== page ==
Civilians held as human shields
beirut » Residents of the northern Syrian city of Raqqa live in terror, trapped as a massive human shield in the Islamic State’s de facto capital ahead of the final battle with U. S.- backed opposition forces for the militant group’s last major urban stronghold.
A belt of land mines and militant checkpoints circle the city. Inside, all the men have been ordered to wear the jihadis’ garb of baggy pants and long shirts — making it difficult to distinguish Islamic State militants from civilians.
Hundreds if not thousands of Syrians who fled from other parts of the country now live in tents in Raqqa’s streets, vulnerable to both warplanes and ground fighting. Enormous tarps have been stretched for blocks in the city center to hide the militants’ movements from spy planes and satellites.
The estimated 300,000 people trapped inside live in terrifying uncertainty over howto find safety. Airstrikes by the U. S.- led coalition shake the city almost daily, mainly hitting northern neighborhoods, amid reports of civilians killed by strikes in the nearby countryside.
Leaflets dropped by coalition warplanes give confusing directions — one suggests areas closer to the Euphrates River are safer, but then another warns that boats crossing the river will be struck.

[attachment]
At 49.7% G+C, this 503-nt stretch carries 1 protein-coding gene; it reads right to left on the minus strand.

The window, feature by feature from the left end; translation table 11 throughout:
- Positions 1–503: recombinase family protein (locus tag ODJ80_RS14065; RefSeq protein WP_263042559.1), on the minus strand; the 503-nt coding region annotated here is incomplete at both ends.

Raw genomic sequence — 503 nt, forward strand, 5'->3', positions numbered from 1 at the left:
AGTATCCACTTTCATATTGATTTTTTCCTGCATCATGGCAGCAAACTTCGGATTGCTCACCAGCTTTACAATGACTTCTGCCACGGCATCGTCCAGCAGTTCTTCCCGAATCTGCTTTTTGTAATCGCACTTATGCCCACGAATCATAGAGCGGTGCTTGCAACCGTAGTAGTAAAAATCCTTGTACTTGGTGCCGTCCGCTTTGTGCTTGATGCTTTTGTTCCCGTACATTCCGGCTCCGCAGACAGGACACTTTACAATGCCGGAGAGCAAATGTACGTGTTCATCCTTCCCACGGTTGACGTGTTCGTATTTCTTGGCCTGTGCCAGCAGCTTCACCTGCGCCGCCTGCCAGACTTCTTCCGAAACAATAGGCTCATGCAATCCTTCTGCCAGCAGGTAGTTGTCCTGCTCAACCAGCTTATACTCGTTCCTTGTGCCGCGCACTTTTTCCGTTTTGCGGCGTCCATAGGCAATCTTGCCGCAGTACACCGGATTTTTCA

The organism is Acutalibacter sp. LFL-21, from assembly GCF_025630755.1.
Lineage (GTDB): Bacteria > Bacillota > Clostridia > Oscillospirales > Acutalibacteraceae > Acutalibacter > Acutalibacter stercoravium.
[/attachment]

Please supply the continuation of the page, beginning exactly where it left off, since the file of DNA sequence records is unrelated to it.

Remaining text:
Mass panic erupted on Sunday, when IS announced on mosque loudspeakers that U. S. strikes had hit a dam to the west of Raqqa. Residents were urged to flee imminent flooding, and thousands did. Hours later, the militants announced it was a false alarm and urged everyone to return.
“The people really don’t know where to go,” said the activist, saying residents were caught between airstrikes, land mines and IS fighters mingling among civilians.
Raqqa, a provincial capital on the northern bank of the Euphrates, is the next major battle against the Islamic State group as Iraqi forces push to complete the recapture of northern Iraqi city of Mosul after nearly six months of fighting. For the Raqqa campaign, a multiethnic force of Syrian fighters, dominated by Kurds and supported by U. S. special forces, artillery and air power, have been maneuvering to isolate the city.